Attribution can be left to the users as well – add a link(http,magnet,something else) to the new object to reference those its based on.

    I think to make this really popular and powerful then having web based search engines/trackers that non users can search for objects would be great (think isohunt etc), if the user then wants to download the thing they then use a TTN client and, hopefully, continue to use that client and thus become a node on the network.

    Something like http://btappjs.com/ might be useful for bt integration.

    Cheers

    Tony

    • December 23, 2013 - 12:21 pm | Permalink

      Hi Tony, Thanks for the detailed comment! All good points, particularly regarding the need for search, and how the typical user will want to interact with the system.

      I am also coming to the conclusion that it will have to be the end-users responsibility to ensure any content downloaded is scanned for viruses etc. I think if the client makes it abundantly clear it should reduce the number of problems encountered.

      I can certainly imagine a specialised client which provides a rich search capability in a nice web interface, which uses the network as a backend, and caches the metadata and content to make it directly downloadable.

      Having the client act automatically as a store and relay for downloaded content is the way I want to go, but also giving the user the option to pick and choose what content to relay, for example if their bandwidth or storage options are limited. I expect that (if this works of course) that there will be enough nodes permanently online willing to relay a lot of the content that makes up the network.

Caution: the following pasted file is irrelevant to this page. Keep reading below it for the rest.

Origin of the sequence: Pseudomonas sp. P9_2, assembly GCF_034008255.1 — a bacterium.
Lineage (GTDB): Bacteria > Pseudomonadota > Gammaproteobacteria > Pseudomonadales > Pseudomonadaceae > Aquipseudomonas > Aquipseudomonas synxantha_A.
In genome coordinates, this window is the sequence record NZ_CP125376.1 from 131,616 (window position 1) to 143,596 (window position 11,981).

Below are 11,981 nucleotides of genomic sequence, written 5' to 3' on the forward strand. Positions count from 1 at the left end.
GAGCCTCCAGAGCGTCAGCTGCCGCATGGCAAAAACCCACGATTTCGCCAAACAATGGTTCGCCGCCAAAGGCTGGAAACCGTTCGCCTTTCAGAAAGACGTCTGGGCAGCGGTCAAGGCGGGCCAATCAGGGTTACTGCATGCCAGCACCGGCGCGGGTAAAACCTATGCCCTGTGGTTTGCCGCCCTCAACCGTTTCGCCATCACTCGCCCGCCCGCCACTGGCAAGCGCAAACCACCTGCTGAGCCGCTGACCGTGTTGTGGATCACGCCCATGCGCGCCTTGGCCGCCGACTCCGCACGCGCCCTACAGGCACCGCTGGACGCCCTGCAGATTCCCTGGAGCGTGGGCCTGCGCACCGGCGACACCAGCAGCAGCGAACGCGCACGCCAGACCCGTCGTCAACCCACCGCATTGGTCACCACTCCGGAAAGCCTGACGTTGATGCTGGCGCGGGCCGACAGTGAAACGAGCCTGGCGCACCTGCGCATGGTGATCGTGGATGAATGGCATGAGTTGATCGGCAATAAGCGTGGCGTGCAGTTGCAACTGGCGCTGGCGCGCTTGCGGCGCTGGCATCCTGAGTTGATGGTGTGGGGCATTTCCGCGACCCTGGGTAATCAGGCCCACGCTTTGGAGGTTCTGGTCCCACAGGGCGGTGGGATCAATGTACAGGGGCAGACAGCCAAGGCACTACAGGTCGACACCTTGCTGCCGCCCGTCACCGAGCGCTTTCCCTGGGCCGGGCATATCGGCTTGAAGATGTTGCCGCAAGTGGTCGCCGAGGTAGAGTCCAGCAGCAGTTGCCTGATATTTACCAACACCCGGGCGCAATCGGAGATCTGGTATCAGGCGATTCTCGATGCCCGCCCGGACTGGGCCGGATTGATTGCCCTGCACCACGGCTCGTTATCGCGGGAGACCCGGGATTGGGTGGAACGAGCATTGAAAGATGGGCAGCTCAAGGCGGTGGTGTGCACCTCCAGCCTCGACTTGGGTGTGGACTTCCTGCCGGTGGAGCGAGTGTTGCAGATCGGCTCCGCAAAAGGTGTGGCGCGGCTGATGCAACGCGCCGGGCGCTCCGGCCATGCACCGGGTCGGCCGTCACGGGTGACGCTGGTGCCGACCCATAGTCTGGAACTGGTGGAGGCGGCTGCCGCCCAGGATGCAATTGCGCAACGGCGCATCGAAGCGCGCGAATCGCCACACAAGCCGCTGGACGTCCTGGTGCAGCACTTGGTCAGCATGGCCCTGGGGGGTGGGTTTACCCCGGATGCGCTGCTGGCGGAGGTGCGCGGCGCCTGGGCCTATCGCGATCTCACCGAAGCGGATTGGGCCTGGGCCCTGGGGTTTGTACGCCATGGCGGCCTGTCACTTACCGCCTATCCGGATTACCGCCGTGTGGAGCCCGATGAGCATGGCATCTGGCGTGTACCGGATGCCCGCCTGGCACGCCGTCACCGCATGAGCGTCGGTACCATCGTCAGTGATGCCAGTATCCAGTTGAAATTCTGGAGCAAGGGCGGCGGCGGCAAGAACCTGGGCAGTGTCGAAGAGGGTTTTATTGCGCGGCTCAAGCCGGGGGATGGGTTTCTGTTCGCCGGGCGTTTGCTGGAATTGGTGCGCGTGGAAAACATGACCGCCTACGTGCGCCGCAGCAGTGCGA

One question: in the backup system you designed, you say the encryption made it unworkable – is this because all content was to be encrypted at runtime? Or because of the amount of data involved? The current plan is to only create signatures for the content at creation time, and so I hope to offset any intensive crypto stuff, so I think this shouldn’t be a problem as it stands.

      Thanks again for the feedback – keep it coming if you have any more! :)

      Cheers,
      Gary

      • December 23, 2013 - 1:32 pm | Permalink

        Hey Gary

        I agree, having content digitally signed will have no real impact on the network performance. The issues we had do not apply to the TTN so don’t worry about it, for information though:

        I worked on the the backup system prototype as a (junior) network engineer rather than part of the core programming team, also it was 14 years ago so memory is a little hazy. The reason why the encryption was such a headache was because the individual PCs were considered untrusted storage – so everything stored on them needed to be inaccessible to the users of those PCs, and not interfere with their primary function as office workstations. Also we did not want to have to relay everything through a central server for encryption/decryption, we wanted to implement a load balancing/location system across multiple sites. All this made it not worth the time in the end. (Killed by cost benefit analysis – we ended up buying more servers and bandwidth!)

        Cheers

        Tony